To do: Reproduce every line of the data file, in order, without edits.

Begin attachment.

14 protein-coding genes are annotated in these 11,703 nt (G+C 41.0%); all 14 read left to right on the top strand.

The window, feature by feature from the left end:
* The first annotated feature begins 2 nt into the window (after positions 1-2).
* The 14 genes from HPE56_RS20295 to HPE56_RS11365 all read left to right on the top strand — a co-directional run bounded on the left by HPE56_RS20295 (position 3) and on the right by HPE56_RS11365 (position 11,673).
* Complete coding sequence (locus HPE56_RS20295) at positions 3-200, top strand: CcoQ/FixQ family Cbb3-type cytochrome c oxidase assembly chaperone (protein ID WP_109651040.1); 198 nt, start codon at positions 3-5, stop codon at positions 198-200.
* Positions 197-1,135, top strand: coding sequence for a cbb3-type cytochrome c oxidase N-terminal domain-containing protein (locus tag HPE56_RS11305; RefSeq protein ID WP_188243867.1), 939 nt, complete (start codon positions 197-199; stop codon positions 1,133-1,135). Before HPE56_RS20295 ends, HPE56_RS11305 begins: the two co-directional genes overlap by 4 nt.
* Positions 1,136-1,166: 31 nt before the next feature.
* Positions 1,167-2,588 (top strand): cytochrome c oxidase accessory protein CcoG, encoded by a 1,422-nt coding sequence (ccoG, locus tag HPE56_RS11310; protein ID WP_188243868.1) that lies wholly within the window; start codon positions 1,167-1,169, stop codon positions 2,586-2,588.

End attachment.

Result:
14 protein-coding genes are annotated in these 11,703 nt (G+C 41.0%); all 14 read left to right on the top strand.

The window, feature by feature from the left end:
* The first annotated feature begins 2 nt into the window (after positions 1-2).
* The 14 genes from HPE56_RS20295 to HPE56_RS11365 all read left to right on the top strand — a co-directional run bounded on the left by HPE56_RS20295 (position 3) and on the right by HPE56_RS11365 (position 11,673).
* Complete coding sequence (locus HPE56_RS20295) at positions 3-200, top strand: CcoQ/FixQ family Cbb3-type cytochrome c oxidase assembly chaperone (protein ID WP_109651040.1); 198 nt, start codon at positions 3-5, stop codon at positions 198-200.
* Positions 197-1,135, top strand: coding sequence for a cbb3-type cytochrome c oxidase N-terminal domain-containing protein (locus tag HPE56_RS11305; RefSeq protein ID WP_188243867.1), 939 nt, complete (start codon positions 197-199; stop codon positions 1,133-1,135). Before HPE56_RS20295 ends, HPE56_RS11305 begins: the two co-directional genes overlap by 4 nt.
* Positions 1,136-1,166: 31 nt before the next feature.
* Positions 1,167-2,588 (top strand): cytochrome c oxidase accessory protein CcoG, encoded by a 1,422-nt coding sequence (ccoG, locus tag HPE56_RS11310; protein ID WP_188243868.1) that lies wholly within the window; start codon positions 1,167-1,169, stop codon positions 2,586-2,588.